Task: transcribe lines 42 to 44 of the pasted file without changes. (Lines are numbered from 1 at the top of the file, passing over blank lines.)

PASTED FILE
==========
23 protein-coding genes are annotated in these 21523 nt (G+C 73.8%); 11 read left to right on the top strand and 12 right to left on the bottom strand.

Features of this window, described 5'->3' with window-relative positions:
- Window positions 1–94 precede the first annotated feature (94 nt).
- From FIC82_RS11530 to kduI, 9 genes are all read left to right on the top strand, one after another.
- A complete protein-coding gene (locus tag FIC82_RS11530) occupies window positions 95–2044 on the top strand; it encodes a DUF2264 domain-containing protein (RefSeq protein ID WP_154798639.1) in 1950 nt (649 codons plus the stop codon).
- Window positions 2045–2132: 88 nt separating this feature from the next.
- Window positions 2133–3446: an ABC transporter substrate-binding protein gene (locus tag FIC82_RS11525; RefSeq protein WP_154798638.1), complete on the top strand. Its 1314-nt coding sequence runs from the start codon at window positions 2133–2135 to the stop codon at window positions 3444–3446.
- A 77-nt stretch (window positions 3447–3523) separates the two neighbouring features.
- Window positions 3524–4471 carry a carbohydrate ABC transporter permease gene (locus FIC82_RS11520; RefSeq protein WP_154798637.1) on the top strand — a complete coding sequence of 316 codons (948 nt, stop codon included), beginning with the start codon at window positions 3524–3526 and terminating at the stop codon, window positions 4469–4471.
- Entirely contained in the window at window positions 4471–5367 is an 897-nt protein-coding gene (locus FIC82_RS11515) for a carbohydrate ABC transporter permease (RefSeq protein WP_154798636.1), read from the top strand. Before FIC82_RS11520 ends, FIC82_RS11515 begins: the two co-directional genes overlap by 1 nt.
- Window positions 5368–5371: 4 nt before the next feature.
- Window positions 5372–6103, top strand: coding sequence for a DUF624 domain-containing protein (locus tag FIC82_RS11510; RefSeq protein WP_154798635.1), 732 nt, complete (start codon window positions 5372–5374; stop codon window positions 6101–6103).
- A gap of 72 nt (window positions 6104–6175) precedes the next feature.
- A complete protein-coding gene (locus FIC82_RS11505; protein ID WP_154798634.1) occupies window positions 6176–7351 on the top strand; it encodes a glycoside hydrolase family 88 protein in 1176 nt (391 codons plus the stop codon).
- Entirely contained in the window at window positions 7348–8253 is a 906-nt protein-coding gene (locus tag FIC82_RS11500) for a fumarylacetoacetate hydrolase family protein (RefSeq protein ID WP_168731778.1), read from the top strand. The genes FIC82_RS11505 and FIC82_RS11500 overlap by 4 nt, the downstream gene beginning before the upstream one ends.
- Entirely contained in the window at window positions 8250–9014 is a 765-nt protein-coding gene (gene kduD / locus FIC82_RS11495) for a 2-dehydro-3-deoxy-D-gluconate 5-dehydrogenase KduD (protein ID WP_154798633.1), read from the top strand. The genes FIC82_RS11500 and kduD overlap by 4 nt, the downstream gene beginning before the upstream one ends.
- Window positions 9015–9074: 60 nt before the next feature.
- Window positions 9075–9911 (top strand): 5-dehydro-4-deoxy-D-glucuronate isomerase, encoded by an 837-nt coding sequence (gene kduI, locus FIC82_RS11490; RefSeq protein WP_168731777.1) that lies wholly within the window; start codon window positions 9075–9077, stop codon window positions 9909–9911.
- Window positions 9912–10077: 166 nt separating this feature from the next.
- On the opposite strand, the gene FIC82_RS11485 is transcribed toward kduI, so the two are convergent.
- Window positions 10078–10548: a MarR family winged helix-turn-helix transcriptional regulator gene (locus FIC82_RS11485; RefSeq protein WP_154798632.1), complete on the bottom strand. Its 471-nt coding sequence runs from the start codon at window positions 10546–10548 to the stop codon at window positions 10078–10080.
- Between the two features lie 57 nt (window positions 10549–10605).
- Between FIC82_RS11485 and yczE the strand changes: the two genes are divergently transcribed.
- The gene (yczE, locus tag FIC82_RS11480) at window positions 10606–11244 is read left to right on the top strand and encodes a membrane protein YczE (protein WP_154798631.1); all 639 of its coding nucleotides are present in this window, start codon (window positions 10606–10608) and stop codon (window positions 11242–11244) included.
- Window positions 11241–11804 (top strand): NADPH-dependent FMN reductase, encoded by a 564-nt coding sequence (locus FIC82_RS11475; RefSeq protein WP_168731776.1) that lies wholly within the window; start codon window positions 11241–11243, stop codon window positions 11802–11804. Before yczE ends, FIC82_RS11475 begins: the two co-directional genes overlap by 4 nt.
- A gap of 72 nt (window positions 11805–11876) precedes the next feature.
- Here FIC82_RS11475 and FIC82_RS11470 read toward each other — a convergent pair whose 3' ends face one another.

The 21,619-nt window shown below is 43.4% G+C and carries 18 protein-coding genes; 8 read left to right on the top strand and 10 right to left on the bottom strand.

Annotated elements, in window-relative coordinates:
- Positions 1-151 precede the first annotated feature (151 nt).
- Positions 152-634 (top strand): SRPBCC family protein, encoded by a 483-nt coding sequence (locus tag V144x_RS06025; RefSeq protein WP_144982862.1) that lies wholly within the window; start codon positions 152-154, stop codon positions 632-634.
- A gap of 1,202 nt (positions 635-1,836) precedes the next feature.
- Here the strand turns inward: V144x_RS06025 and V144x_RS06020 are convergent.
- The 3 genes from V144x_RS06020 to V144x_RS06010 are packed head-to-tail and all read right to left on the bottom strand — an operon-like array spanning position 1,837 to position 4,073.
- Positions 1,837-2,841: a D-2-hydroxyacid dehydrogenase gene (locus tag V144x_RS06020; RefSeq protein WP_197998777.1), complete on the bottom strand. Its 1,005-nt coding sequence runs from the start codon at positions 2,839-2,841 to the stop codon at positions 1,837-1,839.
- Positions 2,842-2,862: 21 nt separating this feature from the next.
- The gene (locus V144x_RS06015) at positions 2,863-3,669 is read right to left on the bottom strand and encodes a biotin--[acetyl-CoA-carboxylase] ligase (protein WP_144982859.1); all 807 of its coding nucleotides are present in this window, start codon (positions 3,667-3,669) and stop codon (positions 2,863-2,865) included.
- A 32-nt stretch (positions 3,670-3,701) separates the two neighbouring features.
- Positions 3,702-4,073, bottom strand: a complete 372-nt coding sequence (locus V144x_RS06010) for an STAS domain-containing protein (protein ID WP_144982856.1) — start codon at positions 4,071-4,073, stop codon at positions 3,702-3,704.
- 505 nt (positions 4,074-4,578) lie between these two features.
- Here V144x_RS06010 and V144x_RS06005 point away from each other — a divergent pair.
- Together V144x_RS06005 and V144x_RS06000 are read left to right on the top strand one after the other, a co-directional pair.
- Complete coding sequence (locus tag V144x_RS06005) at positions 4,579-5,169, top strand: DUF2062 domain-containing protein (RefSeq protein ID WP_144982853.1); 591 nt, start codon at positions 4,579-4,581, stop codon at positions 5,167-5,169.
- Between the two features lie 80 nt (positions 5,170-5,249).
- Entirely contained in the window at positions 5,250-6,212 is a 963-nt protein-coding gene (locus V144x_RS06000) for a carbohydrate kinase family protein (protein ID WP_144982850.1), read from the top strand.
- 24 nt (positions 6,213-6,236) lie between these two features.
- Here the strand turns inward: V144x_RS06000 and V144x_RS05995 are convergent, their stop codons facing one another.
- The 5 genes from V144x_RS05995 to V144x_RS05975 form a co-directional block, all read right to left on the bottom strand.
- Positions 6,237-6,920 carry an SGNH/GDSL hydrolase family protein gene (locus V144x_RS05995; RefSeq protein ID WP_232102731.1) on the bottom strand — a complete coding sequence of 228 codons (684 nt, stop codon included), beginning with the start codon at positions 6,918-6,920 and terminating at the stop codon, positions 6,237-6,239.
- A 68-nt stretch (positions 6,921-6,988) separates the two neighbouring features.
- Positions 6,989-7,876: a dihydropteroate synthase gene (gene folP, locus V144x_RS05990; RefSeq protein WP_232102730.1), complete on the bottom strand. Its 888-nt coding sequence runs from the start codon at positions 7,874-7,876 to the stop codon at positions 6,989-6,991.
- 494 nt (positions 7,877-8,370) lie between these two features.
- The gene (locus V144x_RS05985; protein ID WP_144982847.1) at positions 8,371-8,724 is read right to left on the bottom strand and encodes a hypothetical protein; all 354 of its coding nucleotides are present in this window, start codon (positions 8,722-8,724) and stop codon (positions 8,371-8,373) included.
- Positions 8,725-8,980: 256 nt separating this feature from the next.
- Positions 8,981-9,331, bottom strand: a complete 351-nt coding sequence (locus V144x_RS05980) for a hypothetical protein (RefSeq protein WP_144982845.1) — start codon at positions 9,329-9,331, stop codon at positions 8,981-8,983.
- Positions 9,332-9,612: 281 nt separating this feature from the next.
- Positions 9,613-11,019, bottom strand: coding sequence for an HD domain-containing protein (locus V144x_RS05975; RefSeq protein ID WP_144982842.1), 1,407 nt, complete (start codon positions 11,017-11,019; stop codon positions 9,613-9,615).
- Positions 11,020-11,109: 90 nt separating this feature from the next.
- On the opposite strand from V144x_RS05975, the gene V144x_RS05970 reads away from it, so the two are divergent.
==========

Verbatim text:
- Together V144x_RS06005 and V144x_RS06000 are read left to right on the top strand one after the other, a co-directional pair.
- Complete coding sequence (locus tag V144x_RS06005) at positions 4,579-5,169, top strand: DUF2062 domain-containing protein (RefSeq protein ID WP_144982853.1); 591 nt, start codon at positions 4,579-4,581, stop codon at positions 5,167-5,169.
- Between the two features lie 80 nt (positions 5,170-5,249).